Diversification of the tanagers

What causes certain groups of organisms to have more species than others? This study seeks an answer by examining the relationship between ecological niche evolution and diversification in the largest family of songbirds, the tanagers (Thraupidea).

Data resources used via GBIF : 980,000 species occurrences (estimate)
Red-legged Honeycreeper (Cyanerpes cyaneus)

Red-legged Honeycreeper (Cyanerpes cyaneus) by Greg Lasley via iNaturalist. Photo licensed under CC BY-NC 4.0.

What causes certain groups of organisms to have more species than others? This study seeks an answer by examining the relationship between ecological niche evolution and diversification in the largest family of songbirds, the tanagers (Thraupidea). Researchers compiled distributions using GBIF-mediated data and other sources, then constructed niche models using 19 bioclimatic variables. Phylogenetic analysis divided the family into clades, scoring them according to climatic niche evolution. These scores correlate strongly with species richness, which correlate further with niche volume clade age and geographical area. The authors suggest that the study provides a replicable method for analysing niche evolution in large, widespread clades.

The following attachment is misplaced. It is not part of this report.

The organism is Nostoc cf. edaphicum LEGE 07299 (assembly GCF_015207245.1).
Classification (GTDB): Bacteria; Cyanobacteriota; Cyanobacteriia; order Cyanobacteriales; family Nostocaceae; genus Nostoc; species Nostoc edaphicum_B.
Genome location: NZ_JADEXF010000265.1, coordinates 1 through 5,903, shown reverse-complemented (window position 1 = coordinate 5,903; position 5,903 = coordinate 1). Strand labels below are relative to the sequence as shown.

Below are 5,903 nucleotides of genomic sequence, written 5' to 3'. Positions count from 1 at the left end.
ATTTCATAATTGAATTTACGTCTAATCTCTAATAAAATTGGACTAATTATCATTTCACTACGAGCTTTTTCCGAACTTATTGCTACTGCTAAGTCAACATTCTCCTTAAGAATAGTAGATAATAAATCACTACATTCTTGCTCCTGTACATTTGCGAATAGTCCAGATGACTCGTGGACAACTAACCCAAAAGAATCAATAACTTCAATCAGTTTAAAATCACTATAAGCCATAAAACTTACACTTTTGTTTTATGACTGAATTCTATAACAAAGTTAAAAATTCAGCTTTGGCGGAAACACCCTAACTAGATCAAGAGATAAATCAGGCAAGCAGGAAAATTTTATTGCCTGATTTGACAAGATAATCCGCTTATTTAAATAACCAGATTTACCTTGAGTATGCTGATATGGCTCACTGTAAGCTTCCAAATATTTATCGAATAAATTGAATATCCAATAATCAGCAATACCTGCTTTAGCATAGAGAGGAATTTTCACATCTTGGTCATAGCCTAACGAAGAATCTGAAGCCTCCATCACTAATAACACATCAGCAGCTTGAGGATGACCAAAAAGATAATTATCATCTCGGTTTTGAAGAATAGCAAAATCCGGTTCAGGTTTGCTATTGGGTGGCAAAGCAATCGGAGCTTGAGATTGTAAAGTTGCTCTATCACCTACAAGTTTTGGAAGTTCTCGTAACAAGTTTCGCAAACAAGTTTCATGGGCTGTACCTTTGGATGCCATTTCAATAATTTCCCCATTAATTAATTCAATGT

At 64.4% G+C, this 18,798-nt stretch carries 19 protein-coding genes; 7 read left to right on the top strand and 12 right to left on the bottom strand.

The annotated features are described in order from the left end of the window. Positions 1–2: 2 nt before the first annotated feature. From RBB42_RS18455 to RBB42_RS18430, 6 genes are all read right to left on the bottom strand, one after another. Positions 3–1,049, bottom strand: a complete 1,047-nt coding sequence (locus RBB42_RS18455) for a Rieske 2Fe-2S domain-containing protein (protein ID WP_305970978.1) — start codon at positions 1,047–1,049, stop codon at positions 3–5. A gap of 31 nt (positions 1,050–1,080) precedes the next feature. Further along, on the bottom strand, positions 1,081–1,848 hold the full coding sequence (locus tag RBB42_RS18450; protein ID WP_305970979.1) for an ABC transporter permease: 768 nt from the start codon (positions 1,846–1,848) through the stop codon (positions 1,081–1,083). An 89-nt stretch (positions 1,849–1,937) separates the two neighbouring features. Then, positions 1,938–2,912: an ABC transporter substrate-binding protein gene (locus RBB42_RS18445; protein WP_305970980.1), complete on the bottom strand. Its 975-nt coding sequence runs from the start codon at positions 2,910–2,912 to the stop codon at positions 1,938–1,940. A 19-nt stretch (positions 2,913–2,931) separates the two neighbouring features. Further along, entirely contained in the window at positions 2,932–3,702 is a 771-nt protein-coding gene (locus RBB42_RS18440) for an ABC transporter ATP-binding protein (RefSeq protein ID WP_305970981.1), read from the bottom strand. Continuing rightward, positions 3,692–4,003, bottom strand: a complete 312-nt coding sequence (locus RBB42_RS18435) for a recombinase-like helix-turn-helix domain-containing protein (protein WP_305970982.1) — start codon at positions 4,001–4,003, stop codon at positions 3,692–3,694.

Citations

Title PO and Burns KJ (2015) Rates of climatic niche evolution are correlated with species richness in a large and ecologically diverse radiation of songbirds. Ecology Letters. Wiley-Blackwell, 433–440. Available at doi:10.1111/ele.12422.

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